Children and adolescents need at least nine hours of sleep per night. Lack of sleep can have negative effects on children's performance in school, during extracurricular activities, and in social relationships.
A lack of sleep may cause:
- Accidents and injuries
- Behavior problems
- Mood problems
- Memory, concentration, and learning problems
- Performance problems
- Slower reaction times
Signs of Sleep Disorders in Children
Talk to your pediatrician if your child exhibits any of the following signs of a sleep disorder:
- Breathing pauses during sleep
- Problems with sleeping through the night
- Difficulty staying awake during the day
- Unexplained decrease in daytime performance
- Unusual events during sleep
Tips for Helping Your Child Get a Good Night's Sleep
Establish a regular time for bed each night and do not vary from it. Similarly, the waking up time should not differ from weekday to weekend by more than 1 to 1 hours. Create a relaxing bedtime routine, such as giving your child a warm bath or reading a story. Do not give children any food or drinks with caffeine less than six hours before bedtime. Make sure the temperature in the bedroom is comfortable and that the bedroom is dark. Make sure the noise level in the house is low. Avoid giving children large meals close to bedtime. Make after-dinner playtime a relaxing time as too much activity close to bedtime can keep children awake. There should be no television, radio or music playing while the child is going to sleep. Infants and children should be put to bed when they appear tired but still awake (rather than falling asleep in the parent's arms, or in another room). Parents should avoid getting into bed with them in order to get them to sleep. If this is difficult, they should consult their pediatrician or sleep specialist.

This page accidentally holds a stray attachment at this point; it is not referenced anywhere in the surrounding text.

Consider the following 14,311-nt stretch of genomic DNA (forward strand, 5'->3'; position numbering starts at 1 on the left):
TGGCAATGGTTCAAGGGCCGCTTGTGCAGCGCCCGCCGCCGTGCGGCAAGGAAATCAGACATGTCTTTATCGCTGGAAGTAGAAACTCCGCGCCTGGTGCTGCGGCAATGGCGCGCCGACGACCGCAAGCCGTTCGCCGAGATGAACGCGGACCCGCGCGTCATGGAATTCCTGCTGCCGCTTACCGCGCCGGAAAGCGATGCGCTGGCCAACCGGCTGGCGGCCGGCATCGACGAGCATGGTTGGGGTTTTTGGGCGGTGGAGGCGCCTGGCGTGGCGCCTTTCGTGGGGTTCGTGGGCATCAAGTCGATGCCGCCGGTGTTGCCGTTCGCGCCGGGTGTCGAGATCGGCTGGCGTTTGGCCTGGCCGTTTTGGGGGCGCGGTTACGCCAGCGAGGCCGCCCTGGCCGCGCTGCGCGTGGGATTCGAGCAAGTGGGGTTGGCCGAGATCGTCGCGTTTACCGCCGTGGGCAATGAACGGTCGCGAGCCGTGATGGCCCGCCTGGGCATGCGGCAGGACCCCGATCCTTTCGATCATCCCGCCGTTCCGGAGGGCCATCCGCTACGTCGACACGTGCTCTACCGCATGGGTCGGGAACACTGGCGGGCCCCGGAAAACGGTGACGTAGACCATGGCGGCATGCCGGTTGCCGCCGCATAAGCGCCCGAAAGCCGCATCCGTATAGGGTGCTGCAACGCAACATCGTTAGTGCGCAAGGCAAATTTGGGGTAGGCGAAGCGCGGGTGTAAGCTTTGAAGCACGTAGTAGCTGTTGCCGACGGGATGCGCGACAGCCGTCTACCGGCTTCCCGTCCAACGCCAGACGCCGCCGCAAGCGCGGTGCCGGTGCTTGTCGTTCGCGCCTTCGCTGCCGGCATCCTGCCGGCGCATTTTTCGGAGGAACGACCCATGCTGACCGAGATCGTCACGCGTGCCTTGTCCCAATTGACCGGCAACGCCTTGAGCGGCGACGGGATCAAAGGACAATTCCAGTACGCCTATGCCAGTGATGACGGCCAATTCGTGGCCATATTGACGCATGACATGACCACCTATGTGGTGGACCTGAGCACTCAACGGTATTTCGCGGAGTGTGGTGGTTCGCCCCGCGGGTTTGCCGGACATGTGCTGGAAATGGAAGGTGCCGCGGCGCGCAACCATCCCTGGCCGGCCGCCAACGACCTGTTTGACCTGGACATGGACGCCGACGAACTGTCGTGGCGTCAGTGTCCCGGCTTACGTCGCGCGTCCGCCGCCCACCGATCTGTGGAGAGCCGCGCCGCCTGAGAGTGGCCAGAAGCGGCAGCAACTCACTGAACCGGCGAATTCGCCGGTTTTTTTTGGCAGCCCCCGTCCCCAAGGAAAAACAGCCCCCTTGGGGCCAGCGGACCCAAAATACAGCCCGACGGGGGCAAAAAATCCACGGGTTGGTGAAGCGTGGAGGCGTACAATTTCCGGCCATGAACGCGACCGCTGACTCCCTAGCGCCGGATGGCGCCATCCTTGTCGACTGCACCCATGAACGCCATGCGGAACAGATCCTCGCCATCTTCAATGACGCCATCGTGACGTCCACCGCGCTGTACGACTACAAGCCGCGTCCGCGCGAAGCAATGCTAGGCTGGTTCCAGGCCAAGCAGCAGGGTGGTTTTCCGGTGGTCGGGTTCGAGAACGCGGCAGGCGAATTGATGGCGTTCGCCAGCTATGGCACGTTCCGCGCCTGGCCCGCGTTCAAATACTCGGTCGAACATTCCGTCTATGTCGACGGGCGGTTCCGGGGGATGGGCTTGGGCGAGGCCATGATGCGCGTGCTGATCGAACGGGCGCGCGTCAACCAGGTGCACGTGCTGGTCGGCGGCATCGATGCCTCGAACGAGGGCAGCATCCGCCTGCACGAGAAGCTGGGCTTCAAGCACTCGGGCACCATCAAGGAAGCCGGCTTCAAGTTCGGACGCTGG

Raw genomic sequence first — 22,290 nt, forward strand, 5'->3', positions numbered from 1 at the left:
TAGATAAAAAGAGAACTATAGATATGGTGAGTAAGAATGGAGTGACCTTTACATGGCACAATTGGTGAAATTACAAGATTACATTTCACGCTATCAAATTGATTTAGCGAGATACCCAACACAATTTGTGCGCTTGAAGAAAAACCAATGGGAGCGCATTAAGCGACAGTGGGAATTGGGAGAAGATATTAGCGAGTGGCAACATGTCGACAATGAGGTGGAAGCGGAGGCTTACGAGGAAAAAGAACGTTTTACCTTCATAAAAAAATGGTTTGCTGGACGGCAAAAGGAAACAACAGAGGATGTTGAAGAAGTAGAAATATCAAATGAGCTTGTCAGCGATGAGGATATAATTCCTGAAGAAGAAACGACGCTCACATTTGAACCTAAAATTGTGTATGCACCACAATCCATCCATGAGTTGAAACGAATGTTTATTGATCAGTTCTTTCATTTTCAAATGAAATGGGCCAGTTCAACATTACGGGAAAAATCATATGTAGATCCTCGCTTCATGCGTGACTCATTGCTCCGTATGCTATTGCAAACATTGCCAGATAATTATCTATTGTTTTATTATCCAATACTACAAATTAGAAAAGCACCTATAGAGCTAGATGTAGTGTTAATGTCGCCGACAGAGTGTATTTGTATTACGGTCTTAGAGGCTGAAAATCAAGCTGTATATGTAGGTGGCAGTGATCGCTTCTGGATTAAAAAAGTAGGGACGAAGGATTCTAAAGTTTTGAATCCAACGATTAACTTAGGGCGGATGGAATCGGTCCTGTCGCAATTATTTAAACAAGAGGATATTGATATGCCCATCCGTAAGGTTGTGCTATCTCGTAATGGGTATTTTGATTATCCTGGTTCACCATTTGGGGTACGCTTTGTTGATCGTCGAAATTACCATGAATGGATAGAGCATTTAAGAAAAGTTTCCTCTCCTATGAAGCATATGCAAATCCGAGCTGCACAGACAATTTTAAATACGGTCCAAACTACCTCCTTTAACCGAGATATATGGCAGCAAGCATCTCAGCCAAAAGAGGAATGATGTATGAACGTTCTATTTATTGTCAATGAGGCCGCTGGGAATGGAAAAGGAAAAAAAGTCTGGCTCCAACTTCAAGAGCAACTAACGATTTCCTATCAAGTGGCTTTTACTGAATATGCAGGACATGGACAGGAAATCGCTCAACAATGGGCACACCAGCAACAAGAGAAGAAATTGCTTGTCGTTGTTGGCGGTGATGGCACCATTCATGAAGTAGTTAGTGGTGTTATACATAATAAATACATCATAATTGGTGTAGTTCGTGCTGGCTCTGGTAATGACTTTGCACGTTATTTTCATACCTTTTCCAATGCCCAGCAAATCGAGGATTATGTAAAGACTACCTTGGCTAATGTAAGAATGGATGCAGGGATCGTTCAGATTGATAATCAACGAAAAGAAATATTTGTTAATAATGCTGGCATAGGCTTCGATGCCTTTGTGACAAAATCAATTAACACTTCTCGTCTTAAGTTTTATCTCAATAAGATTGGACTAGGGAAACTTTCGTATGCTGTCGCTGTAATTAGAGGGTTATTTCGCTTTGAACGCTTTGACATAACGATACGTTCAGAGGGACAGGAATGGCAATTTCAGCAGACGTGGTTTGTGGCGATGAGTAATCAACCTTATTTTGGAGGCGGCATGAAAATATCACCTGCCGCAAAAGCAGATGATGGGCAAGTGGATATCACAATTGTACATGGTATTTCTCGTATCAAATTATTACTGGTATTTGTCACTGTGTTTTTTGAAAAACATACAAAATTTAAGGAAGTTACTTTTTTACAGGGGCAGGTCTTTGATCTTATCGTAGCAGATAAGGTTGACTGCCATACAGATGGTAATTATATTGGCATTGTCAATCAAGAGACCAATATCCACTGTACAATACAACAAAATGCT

Reviewed by The Sleep Medicine Center at The Cleveland Clinic.
Edited by Michael J. Breus, PhD, WebMD, September 2004.
Portions of this page © The Cleveland Clinic 2000-2005
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